Harryhausen was originally inspired by the work of Willis O’Brien on the movie King Kong. And he even managed to meet O’Brien when he was fairly young. After working at the bottom rungs of the film industry—notably under Frank Capra during World War II—he eventually worked as assistant animator under O’Brien for the film, Mighty Joe Young, where Harryhausen ended up doing most of the actual animation while O’Brien worked on the more fundamental technical problems. I suspect this was how things usually worked.

Within four years, Harryhausen got to be in charge of his own film, The Beast from 20,000 Fathoms—basically a Godzilla film, although the connection goes the other way since Godzilla didn’t appear for another year, and the original screenplay title was “The Giant Monster from 20,000 Leagues Under the Sea.” By 1958, Harryhausen brought the process to color films with The 7th Voyage of Sinbad. He continued this on with other notable films like Jason and the Argonauts in 1963 through to his last film in 1981, Clash of the Titans. In 2010, Clash of the Titans was remade just to prove that more advanced technology doesn’t lead to better films.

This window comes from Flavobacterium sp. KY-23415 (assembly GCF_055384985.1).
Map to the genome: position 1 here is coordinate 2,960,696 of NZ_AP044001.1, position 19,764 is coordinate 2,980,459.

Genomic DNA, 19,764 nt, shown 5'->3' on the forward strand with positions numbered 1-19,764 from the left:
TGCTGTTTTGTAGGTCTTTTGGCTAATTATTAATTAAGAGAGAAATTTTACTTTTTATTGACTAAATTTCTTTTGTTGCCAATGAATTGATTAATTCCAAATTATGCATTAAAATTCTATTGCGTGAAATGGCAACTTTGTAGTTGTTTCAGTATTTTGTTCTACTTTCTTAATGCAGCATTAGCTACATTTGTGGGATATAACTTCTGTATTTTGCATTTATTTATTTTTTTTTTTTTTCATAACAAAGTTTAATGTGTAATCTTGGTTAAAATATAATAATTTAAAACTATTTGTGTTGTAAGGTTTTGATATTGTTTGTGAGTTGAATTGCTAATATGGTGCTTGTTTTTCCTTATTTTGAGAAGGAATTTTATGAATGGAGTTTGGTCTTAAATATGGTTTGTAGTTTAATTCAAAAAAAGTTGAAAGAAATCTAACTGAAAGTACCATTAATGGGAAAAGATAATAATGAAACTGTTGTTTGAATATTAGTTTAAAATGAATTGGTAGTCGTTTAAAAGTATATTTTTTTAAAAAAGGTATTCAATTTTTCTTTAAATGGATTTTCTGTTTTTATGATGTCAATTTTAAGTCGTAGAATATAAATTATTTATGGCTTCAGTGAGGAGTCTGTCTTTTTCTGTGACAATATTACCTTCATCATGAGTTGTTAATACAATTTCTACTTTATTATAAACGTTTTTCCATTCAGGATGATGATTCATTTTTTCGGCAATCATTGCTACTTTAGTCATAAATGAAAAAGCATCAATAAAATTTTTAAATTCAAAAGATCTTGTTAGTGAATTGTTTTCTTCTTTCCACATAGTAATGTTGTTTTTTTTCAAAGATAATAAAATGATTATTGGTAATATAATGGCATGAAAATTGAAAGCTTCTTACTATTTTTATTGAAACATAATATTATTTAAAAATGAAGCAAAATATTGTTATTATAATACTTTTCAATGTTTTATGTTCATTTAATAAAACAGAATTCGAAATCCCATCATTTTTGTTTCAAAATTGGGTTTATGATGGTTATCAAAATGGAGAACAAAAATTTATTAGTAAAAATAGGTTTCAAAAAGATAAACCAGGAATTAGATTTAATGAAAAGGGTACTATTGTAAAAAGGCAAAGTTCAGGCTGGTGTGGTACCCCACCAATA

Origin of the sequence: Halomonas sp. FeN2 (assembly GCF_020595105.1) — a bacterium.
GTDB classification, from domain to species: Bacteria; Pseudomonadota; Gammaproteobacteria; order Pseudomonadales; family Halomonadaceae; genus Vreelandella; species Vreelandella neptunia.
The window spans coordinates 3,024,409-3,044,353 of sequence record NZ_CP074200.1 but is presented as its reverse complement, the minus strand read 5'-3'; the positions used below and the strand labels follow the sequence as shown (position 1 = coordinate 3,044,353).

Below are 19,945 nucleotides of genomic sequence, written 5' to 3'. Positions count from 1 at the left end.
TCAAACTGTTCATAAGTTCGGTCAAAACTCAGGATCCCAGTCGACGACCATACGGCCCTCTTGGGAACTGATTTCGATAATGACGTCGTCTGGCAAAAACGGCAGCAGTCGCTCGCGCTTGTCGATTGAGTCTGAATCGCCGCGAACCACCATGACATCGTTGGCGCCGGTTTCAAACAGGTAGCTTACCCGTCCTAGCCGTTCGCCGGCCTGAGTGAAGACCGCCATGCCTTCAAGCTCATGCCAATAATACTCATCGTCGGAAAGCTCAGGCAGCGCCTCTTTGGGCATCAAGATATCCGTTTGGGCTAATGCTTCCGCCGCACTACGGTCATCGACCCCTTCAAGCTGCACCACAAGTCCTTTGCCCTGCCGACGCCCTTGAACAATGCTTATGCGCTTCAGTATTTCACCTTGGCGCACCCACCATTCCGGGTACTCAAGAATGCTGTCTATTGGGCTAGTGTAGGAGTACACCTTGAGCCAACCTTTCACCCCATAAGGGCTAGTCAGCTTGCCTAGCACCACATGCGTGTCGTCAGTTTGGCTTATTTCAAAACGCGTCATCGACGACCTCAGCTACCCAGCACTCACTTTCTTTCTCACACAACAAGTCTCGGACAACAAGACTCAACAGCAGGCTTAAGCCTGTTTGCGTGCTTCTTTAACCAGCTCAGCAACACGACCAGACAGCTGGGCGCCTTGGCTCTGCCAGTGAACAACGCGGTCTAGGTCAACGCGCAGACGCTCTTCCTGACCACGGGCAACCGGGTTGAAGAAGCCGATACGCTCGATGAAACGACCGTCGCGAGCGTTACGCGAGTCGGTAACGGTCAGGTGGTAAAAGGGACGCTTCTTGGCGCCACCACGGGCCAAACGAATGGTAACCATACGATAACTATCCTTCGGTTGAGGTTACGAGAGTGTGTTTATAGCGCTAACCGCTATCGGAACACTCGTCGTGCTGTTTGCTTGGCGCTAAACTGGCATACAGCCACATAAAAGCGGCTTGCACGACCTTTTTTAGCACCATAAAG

Here is a short Turner Classic Movies tribute to Harryhausen:

Happy birthday Ray Harryhausen!

Peter Paul Rubens

Peter Paul RubensI have to go away for more testing of my high tech project. So there will be limited posting this weekend. Last year on this day, I did Richard Rodgers, one of the great heroes of my youth. And if I had more time today, I would do the theoretical physicist Maria Goeppert-Mayer. But I just feel too rushed to get into explaining the nuclear shell model of the atomic nucleus. So I’m just going to take it easy (and short) and talk about a painter.